My mother turned 92 today. I called her.
“How are you?” she asks.
“t’s crazy around here, what with covid,” I tell her.
“I don’t want to hear it anymore,” says she.
“And stop saying crazy, Chavale. Try to put away the word crazy and say something else.”
“You mean, something more precise?”
“Yes,” she says uncertainly, voice fading a bit. “Something like that.”
My brother likes to say that precision is a spiritual practice. You can be lazy and say it’s all crazy, or you can really pay attention. So I got more spiritual with my mother:
- The streets continue to be fairly empty, lots of parking spaces available, and the traffic lights seem to blink for their own entertainment.
- All you have to do when you go out is put on a little eye make-up because no one can see the rest of your face anyway.
- I’ve gotten more sensitive to the smile and laughter wrinkles around people’s eyes.
- I’ve started seeing black masks, which I didn’t see earlier, and more masks with logos.
- I say a heartfelt “Thank you, stay well” to store staff that serve me because I know they’re more exposed than I am.
- I once hated the phone, but now I appreciate every single call that comes in.
- When the Green River Zen group meets on Zoom I notice people’s small squares of home, humbly reminding me that even as we meditate, meet, and talk as one, each one has a personal life, personal challenges, personal practice.
- I notice when people sit in the dark so that you can barely see their faces and when they choose to sit in the light.
- I love seeing couples sharing that same little square.
“Finally, mom, I’ll tell you a little secret. You’re ready? I hugged and was hugged by two different people. Don’t tell anybody.”
“I want to hug you, too,” she says.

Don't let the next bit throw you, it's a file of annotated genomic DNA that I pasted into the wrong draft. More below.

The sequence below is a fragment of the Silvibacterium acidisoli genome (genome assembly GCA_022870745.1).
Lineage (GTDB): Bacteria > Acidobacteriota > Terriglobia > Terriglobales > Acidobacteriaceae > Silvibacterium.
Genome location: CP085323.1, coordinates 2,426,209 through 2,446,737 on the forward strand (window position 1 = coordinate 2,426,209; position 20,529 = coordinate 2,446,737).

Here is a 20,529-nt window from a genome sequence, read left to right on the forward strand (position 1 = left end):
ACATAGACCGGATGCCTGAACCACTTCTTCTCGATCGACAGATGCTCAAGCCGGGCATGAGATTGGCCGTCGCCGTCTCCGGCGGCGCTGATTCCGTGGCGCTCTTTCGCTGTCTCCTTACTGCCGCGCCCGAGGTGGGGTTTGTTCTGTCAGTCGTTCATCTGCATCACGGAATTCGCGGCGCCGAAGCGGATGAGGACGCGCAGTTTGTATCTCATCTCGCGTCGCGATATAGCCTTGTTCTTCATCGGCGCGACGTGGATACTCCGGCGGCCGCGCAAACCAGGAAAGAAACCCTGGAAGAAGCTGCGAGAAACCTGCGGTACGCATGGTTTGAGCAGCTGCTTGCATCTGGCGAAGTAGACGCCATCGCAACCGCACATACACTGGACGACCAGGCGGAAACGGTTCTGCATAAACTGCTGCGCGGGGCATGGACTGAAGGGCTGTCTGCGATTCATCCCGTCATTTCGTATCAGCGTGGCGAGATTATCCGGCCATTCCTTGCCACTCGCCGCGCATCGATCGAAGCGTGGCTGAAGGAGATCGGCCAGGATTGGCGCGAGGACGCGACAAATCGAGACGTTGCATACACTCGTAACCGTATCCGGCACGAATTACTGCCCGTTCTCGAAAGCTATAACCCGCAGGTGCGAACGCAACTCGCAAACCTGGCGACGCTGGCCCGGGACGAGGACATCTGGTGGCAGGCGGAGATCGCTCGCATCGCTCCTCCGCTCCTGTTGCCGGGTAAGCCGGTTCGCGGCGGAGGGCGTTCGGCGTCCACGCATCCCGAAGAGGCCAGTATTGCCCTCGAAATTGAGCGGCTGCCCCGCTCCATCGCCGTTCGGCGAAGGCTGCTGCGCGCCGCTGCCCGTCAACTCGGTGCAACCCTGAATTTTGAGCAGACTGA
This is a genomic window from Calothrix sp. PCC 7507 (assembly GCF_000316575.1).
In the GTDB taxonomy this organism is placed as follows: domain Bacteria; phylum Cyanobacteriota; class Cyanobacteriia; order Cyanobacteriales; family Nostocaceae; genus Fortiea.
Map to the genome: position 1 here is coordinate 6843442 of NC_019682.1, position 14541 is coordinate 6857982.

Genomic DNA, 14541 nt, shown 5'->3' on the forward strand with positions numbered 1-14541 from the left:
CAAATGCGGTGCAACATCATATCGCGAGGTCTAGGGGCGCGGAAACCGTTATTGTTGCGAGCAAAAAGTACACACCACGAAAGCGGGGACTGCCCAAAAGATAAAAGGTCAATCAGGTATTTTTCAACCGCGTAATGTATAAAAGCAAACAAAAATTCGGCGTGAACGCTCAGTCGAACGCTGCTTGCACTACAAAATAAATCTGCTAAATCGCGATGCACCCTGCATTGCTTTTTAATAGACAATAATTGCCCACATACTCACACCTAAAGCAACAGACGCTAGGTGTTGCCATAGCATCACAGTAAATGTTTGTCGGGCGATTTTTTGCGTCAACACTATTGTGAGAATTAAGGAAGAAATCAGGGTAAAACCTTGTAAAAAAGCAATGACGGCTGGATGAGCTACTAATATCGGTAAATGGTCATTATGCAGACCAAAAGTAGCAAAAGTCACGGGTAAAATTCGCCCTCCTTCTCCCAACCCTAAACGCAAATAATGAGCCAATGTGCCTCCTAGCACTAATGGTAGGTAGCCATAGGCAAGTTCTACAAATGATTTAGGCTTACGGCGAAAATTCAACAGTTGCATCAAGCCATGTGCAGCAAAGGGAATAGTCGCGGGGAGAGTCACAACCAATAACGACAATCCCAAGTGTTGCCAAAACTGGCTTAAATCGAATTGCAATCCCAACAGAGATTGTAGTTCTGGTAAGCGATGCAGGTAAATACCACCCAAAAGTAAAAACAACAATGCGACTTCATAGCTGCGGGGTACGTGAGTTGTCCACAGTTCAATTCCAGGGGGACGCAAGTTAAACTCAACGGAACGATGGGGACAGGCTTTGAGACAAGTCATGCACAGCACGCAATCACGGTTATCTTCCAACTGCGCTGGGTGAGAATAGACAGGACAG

“I’m working on it,” I tell her. “Just don’t shut down the airport.”
My mother lives in Jerusalem, my brother 5 minutes away from her, and he plans to get married before end of summer. No restaurant or banquet facility will host them because of the virus. Do a small, potluck wedding outdoors, I suggested to him (it’s his third marriage). By hook or by crook, I’ll get there.
At the time of a virus, some of us wish for our family again. Our husband, our brother, our sister, our parents. You want to take shelter in someone’s arms, the person closest to you, who’s been there with you for so long. I remember that Bernie, after the stroke, could only raise one arm to hug me.
I continue to take boxes out of the house. Some 15 boxes will go out within the next few days, followed by various trips to the dump. That’ll be the end of Round 2. I give it lots of attention because I know what this is about. I’m making space for an unknown future.
“You can finally come into your own,” a friend said to me. She had just lost her husband as well, but she talked about mine, Bernie Glassman. “Bernie relied on you and needed you, he made demands on your attention and your time, he needed your energy. I’m not talking about after the stroke, I’m talking before. Now that he’s not here, you can discover who you really are, your own power, your own voice. It’s time.”
“You were his backbone,” someone else told me.
I would do anything for him to still be here, with me, stroke or no stroke. Instead I pack and tape shut boxes, look through historical documents, page through history with my fingers. I found his notes, exactly 50 years ago, of preliminary koans he did with his teacher, Maezumi Roshi.
So who am I exactly? I wonder about that even in this blog. How honest can I be? I don’t want to write as a Zen teacher, I don’t want to write as any kind of teacher. Can I stop worrying about what others think? Zen doesn’t encourage focusing on a personal self, it often points you away towards an absolute reality. At the same time I can mine that personal self for experiences, insights, humor, and beauty. Can I let myself do that fully? Will others get turned off, make a face, unsubscribe?
It’s not a matter just of caring what others feel, it’s also a matter of re-interpreting and re-imagining one’s life. Of creating and re-creating a new story. My life has such different parts, and rather than rejecting any, I prefer to create new connections between these contrasting parts, based on a fully lived, fully experienced life. And go public with them.